7:30 am–9:00 am | Breakfast in room, with half hour for “post-it note” brainstorming on common dilemmas, or “wish lists” for scholars.
9:00am–10:15 am | Focusing Inward
10:15 am–10:30 am | Break
10:30 am–11:45 am | Focusing Outward
12:00 pm–1:30 pm | Lunch and Keynote
Star has edited three books: Open Secrets: WikiLeaks, War and American Diplomacy, published in e-book form by The New York Times and in paperback by Grove/Atlantic in 2011, Quick Studies: The Best of Lingua Franca, which was published by FSG in 2002, and recently Joanne Freeman's The Field of Blood: Violence in Congress and the Road to Civil War which was published in September 11, 2018.
Star's essays and reviews have appeared in The New York Times, The New Republic, The New Yorker, The London Review of Books, and other publications. He has been a Berlin Prize Fellow at the American Academy of Berlin, and given the Delacorte Lecture in Magazine Journalism at Columbia University.
1:30 pm –2:30 pm | Listening Session
7:30 am- 2:30 pm
We invite graduate students to attend a special workshop on Sunday, April 7. Designed with the assistance of current graduate students, this workshop will provide attendees with networking opportunities and information on how to get the most from your graduate program. This workshop is free but pre-registration is required. Participation is capped at 40.
Keynote Speaker | Kate Duttro, Career Change for Academics – “Creating an Online Presence”
Bio: Dr. Duttro, a career coach to "recovering academics," has worked with graduate students, postdocs, adjuncts and non-tenured faculty, to help them find the work they most want to do, especially when moving beyond traditional academic career paths. Retired from 10+ years in career counseling at the University of Washington, she blogs at her own website, Career Change for Academics and has written for Job-Hunt.org, Career Thought Leaders and various other publications.Back to top
To apply for a workshop, email firstname.lastname@example.org no later than February 1, 2019 with the following:
Within the body of the email please include Name Registration Confirmation Number* Current OAH Membership Number* Affiliation (if any) Position (such as high school teacher, graduate student, independent scholar, assistant professor, etc.) Field of study Short paragraph (250 words) on why you would like to participate One- or two-sentence idea for a proposed op-ed column
*Registration and current OAH membership to the conference is necessary to participate in the workshop.
9:30 am-5:30 pm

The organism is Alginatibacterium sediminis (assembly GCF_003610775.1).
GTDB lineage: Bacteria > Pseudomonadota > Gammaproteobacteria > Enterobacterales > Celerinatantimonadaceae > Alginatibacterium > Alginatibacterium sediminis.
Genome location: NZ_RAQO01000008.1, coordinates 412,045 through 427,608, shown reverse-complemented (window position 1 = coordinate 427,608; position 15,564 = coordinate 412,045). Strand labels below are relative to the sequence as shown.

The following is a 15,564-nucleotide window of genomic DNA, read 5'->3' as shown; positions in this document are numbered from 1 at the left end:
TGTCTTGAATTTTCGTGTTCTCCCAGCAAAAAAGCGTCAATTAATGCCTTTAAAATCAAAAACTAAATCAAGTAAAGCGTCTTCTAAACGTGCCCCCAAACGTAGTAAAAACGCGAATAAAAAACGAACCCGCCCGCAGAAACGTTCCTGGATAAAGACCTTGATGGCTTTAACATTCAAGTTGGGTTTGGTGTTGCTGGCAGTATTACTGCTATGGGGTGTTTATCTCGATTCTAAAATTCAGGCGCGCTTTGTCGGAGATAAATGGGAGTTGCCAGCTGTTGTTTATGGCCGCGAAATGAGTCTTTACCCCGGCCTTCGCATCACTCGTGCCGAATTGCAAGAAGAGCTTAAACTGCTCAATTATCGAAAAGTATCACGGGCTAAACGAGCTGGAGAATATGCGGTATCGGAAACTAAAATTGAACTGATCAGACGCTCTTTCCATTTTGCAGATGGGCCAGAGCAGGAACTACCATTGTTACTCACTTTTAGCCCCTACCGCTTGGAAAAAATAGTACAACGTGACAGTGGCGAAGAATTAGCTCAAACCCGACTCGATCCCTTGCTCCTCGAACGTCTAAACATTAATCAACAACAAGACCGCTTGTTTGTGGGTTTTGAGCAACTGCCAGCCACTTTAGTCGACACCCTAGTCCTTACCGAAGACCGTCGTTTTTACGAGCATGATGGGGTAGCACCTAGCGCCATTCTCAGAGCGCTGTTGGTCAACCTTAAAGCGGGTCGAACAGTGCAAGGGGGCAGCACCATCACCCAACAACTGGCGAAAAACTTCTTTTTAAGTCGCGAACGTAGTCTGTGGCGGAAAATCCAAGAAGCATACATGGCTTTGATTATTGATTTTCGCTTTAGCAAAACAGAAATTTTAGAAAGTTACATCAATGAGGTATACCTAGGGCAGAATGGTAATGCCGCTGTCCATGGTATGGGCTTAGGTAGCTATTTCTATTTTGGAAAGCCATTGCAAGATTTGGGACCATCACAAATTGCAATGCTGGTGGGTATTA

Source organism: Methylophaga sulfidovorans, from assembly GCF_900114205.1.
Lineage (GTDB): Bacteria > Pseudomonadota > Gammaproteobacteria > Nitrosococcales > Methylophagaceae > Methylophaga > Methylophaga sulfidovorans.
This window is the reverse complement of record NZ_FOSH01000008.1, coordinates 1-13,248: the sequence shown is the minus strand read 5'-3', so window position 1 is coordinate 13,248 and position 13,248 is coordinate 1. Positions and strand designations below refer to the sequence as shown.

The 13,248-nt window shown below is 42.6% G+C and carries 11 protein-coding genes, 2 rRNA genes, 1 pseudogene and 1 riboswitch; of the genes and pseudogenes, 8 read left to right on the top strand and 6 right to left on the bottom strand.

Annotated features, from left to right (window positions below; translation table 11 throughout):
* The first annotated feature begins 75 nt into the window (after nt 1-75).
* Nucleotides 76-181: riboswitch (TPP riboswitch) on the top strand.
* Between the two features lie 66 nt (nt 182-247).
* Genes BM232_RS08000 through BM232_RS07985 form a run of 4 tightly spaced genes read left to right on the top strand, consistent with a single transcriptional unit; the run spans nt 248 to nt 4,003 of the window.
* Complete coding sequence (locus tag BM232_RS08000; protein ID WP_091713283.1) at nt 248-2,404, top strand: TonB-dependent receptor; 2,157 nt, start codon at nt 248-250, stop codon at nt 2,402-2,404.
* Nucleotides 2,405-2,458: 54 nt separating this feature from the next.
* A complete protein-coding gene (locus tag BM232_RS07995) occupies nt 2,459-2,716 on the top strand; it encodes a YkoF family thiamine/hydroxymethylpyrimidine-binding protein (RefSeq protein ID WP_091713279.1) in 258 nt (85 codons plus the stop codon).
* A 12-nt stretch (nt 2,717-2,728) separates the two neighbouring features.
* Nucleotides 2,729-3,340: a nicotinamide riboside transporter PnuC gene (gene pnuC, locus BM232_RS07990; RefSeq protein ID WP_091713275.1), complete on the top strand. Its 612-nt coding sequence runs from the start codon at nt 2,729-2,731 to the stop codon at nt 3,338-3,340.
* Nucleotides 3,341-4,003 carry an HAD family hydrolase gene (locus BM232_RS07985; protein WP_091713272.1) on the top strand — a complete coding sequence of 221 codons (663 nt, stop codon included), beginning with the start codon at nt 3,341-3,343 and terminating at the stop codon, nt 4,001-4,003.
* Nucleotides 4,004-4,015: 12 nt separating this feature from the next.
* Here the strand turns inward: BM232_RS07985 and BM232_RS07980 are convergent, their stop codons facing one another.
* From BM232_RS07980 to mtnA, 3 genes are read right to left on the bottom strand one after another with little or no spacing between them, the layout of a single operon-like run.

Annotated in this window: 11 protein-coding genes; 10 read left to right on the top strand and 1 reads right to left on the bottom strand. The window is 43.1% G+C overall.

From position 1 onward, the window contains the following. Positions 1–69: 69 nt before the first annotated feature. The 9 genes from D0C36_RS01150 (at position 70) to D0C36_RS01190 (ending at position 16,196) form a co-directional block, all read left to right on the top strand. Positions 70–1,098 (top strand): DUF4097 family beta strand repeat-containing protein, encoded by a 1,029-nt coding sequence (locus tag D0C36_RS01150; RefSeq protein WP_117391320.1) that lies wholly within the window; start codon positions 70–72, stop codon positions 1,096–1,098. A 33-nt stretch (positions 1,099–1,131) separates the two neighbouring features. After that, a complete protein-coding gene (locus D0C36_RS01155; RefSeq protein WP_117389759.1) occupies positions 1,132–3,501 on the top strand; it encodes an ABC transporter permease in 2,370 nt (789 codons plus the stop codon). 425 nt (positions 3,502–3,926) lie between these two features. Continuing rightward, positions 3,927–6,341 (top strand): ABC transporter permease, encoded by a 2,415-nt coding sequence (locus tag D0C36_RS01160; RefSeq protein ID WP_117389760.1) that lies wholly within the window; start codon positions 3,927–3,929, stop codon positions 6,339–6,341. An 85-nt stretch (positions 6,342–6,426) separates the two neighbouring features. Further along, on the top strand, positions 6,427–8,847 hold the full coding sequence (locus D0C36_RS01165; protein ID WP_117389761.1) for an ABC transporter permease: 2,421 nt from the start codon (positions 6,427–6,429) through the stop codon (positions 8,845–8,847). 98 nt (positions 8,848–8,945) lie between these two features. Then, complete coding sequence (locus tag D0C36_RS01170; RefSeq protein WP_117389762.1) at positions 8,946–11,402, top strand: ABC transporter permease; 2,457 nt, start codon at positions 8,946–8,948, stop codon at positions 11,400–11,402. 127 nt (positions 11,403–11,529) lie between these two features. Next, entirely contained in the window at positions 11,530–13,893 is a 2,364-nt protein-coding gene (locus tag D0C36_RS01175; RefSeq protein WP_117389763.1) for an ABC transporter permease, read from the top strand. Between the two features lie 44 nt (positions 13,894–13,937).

Our programs are based on time-tested models of transformational learning. Games, high stakes scenarios, and live experiments challenge participants to think in new and bigger ways about what participants know, why it matters, and how to use it. We explore the source of credibility; the patterns and elements of persuasion; the difference between being “right” and being effective; how to preach beyond the choir; and how to think bigger about what you know—to have more impact in the world. Participants emerge with concrete results (op-ed drafts and more), and access to our national network of journalist mentors for individual follow up.
Who should attend?
Why this matters
8:30 am-12:30 pm
This is a half-day morning workshop with Scott Jaschik, who leads the editorial operations of Inside Higher Ed. It provides critical interview training, including how to interact with print journalists and how best to present oneself in on-camera media. He will also discuss how to apply these ideas when writing op-eds for non-scholarly publications. Lunch is included.
Scott Jaschik is one of the three founders of Inside Higher Ed. With Doug Lederman, he leads the editorial operations of Inside Higher Ed, overseeing news content, opinion pieces, career advice, blogs and other features. Scott is a leading voice on higher education issues, quoted regularly in publications nationwide, and publishing articles on colleges in publications such asThe New York Times, The Boston Globe, The Washington Post, Salon, and elsewhere. He has been a judge or screener for the National Magazine Awards, the Online Journalism Awards, the Folio Editorial Excellence Awards, and the Education Writers Association Awards. Scott served as a mentor in the community college fellowship program of the Hechinger Institute on Education and the Media, of Teachers College, Columbia University. He is a member of the board of the Education Writers Association. From 1999–2003, Scott was editor of The Chronicle of Higher Education. Scott grew up in Rochester, N.Y., and graduated from Cornell University in 1985. He lives in Washington.